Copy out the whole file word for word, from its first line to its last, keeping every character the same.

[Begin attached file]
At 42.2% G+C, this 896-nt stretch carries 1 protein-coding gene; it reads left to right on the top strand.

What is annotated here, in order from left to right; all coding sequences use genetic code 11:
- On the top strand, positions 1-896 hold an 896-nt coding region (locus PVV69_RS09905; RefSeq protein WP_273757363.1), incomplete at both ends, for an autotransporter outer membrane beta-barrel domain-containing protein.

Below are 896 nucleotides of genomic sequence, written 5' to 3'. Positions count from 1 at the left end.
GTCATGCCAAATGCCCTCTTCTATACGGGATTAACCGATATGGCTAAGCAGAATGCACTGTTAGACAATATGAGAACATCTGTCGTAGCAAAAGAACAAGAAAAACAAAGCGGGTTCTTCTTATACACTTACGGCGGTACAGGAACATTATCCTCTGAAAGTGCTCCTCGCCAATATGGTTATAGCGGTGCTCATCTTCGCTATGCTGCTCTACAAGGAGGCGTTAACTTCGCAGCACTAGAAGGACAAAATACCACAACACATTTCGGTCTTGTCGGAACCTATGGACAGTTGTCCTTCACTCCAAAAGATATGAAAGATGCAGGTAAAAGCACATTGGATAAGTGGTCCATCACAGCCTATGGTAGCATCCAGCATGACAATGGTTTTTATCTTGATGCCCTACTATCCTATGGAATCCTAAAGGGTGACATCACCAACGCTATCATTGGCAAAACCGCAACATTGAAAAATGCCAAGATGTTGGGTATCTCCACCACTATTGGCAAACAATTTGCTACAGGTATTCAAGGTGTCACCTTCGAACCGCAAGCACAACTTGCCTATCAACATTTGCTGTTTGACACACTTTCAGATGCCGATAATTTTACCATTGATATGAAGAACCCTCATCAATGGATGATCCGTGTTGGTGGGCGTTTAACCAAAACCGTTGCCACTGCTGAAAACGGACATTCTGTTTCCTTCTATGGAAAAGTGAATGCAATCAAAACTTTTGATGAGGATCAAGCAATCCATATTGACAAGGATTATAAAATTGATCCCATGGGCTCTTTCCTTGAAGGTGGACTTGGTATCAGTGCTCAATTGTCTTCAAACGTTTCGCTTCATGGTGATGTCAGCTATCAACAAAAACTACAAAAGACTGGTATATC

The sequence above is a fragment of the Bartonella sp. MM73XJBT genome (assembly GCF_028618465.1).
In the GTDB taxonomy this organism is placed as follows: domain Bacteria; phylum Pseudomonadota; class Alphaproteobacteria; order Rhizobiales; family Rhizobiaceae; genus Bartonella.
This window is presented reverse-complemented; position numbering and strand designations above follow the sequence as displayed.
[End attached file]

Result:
At 42.2% G+C, this 896-nt stretch carries 1 protein-coding gene; it reads left to right on the top strand.

What is annotated here, in order from left to right; all coding sequences use genetic code 11:
- On the top strand, positions 1-896 hold an 896-nt coding region (locus PVV69_RS09905; RefSeq protein WP_273757363.1), incomplete at both ends, for an autotransporter outer membrane beta-barrel domain-containing protein.

Below are 896 nucleotides of genomic sequence, written 5' to 3'. Positions count from 1 at the left end.
GTCATGCCAAATGCCCTCTTCTATACGGGATTAACCGATATGGCTAAGCAGAATGCACTGTTAGACAATATGAGAACATCTGTCGTAGCAAAAGAACAAGAAAAACAAAGCGGGTTCTTCTTATACACTTACGGCGGTACAGGAACATTATCCTCTGAAAGTGCTCCTCGCCAATATGGTTATAGCGGTGCTCATCTTCGCTATGCTGCTCTACAAGGAGGCGTTAACTTCGCAGCACTAGAAGGACAAAATACCACAACACATTTCGGTCTTGTCGGAACCTATGGACAGTTGTCCTTCACTCCAAAAGATATGAAAGATGCAGGTAAAAGCACATTGGATAAGTGGTCCATCACAGCCTATGGTAGCATCCAGCATGACAATGGTTTTTATCTTGATGCCCTACTATCCTATGGAATCCTAAAGGGTGACATCACCAACGCTATCATTGGCAAAACCGCAACATTGAAAAATGCCAAGATGTTGGGTATCTCCACCACTATTGGCAAACAATTTGCTACAGGTATTCAAGGTGTCACCTTCGAACCGCAAGCACAACTTGCCTATCAACATTTGCTGTTTGACACACTTTCAGATGCCGATAATTTTACCATTGATATGAAGAACCCTCATCAATGGATGATCCGTGTTGGTGGGCGTTTAACCAAAACCGTTGCCACTGCTGAAAACGGACATTCTGTTTCCTTCTATGGAAAAGTGAATGCAATCAAAACTTTTGATGAGGATCAAGCAATCCATATTGACAAGGATTATAAAATTGATCCCATGGGCTCTTTCCTTGAAGGTGGACTTGGTATCAGTGCTCAATTGTCTTCAAACGTTTCGCTTCATGGTGATGTCAGCTATCAACAAAAACTACAAAAGACTGGTATATC

The sequence above is a fragment of the Bartonella sp. MM73XJBT genome (assembly GCF_028618465.1).
In the GTDB taxonomy this organism is placed as follows: domain Bacteria; phylum Pseudomonadota; class Alphaproteobacteria; order Rhizobiales; family Rhizobiaceae; genus Bartonella.
This window is presented reverse-complemented; position numbering and strand designations above follow the sequence as displayed.